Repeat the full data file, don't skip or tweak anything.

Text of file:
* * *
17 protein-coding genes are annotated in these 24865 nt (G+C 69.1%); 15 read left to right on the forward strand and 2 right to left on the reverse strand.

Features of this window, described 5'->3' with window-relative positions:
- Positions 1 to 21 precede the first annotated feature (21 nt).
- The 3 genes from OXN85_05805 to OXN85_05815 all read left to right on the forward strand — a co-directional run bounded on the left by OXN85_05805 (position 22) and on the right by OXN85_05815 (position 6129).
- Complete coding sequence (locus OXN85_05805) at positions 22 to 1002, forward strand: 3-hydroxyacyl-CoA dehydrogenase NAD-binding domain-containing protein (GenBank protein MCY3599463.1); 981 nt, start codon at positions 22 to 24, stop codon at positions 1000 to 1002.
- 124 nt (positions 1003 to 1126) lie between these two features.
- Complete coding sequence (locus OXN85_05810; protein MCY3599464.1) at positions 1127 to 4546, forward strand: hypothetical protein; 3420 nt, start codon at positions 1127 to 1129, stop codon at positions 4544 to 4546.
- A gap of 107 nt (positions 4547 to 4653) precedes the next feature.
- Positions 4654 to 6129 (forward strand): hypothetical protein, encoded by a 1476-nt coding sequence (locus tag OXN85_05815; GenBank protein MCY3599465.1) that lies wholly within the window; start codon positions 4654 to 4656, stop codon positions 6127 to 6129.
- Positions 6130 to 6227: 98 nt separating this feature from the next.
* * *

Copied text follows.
17 protein-coding genes are annotated in these 24865 nt (G+C 69.1%); 15 read left to right on the forward strand and 2 right to left on the reverse strand.

Features of this window, described 5'->3' with window-relative positions:
- Positions 1 to 21 precede the first annotated feature (21 nt).
- The 3 genes from OXN85_05805 to OXN85_05815 all read left to right on the forward strand — a co-directional run bounded on the left by OXN85_05805 (position 22) and on the right by OXN85_05815 (position 6129).
- Complete coding sequence (locus OXN85_05805) at positions 22 to 1002, forward strand: 3-hydroxyacyl-CoA dehydrogenase NAD-binding domain-containing protein (GenBank protein MCY3599463.1); 981 nt, start codon at positions 22 to 24, stop codon at positions 1000 to 1002.
- 124 nt (positions 1003 to 1126) lie between these two features.
- Complete coding sequence (locus OXN85_05810; protein MCY3599464.1) at positions 1127 to 4546, forward strand: hypothetical protein; 3420 nt, start codon at positions 1127 to 1129, stop codon at positions 4544 to 4546.
- A gap of 107 nt (positions 4547 to 4653) precedes the next feature.
- Positions 4654 to 6129 (forward strand): hypothetical protein, encoded by a 1476-nt coding sequence (locus tag OXN85_05815; GenBank protein MCY3599465.1) that lies wholly within the window; start codon positions 4654 to 4656, stop codon positions 6127 to 6129.
- Positions 6130 to 6227: 98 nt separating this feature from the next.